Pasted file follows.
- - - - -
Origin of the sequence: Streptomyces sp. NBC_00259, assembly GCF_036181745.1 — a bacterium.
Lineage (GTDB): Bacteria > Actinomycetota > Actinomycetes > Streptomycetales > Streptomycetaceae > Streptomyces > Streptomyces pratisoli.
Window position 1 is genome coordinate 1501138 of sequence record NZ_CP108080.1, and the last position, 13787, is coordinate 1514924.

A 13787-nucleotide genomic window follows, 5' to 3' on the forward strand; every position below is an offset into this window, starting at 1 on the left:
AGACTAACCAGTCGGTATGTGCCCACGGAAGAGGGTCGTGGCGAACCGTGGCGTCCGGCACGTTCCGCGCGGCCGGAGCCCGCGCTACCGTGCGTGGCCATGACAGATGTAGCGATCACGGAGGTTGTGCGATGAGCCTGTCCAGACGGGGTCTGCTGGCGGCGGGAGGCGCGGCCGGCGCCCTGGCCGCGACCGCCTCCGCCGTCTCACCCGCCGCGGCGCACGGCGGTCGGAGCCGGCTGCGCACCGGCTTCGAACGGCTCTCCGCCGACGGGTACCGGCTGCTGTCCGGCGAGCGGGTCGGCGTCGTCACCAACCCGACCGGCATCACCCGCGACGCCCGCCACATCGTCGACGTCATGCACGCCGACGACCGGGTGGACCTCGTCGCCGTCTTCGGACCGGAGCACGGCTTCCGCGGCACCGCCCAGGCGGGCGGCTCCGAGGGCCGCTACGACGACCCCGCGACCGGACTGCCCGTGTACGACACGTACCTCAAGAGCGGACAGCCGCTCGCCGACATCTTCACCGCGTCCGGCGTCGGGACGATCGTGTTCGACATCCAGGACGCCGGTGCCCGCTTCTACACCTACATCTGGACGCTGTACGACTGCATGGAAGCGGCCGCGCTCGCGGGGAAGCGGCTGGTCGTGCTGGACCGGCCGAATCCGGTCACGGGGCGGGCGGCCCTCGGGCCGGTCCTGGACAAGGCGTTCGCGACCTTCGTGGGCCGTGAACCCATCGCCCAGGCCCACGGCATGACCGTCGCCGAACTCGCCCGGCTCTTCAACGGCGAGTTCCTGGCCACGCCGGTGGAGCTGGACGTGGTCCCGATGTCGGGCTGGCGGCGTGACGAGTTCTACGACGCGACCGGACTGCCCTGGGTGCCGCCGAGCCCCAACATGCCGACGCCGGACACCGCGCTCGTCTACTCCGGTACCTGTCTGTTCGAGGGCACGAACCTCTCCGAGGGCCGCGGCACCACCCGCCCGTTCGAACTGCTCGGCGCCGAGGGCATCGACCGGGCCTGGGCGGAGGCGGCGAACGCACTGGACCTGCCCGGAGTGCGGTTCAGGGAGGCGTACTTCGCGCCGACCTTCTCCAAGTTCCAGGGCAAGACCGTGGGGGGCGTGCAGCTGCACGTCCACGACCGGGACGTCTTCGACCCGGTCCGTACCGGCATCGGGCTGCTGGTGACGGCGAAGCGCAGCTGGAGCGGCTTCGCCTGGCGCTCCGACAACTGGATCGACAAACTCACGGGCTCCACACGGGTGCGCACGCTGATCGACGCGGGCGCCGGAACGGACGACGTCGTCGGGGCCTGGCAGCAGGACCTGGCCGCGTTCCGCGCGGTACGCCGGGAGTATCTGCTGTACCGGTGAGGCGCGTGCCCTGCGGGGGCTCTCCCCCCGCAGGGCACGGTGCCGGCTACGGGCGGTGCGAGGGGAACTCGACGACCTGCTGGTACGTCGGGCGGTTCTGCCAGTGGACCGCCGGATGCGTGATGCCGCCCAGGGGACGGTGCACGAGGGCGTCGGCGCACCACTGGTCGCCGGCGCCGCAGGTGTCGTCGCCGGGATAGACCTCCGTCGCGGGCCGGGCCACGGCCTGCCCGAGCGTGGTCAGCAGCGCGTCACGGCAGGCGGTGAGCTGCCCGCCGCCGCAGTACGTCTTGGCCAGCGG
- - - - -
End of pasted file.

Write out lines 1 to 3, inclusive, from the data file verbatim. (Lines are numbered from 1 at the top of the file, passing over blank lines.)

Origin of the sequence: Streptomyces sp. NBC_00259, assembly GCF_036181745.1 — a bacterium.
Lineage (GTDB): Bacteria > Actinomycetota > Actinomycetes > Streptomycetales > Streptomycetaceae > Streptomyces > Streptomyces pratisoli.
Window position 1 is genome coordinate 1501138 of sequence record NZ_CP108080.1, and the last position, 13787, is coordinate 1514924.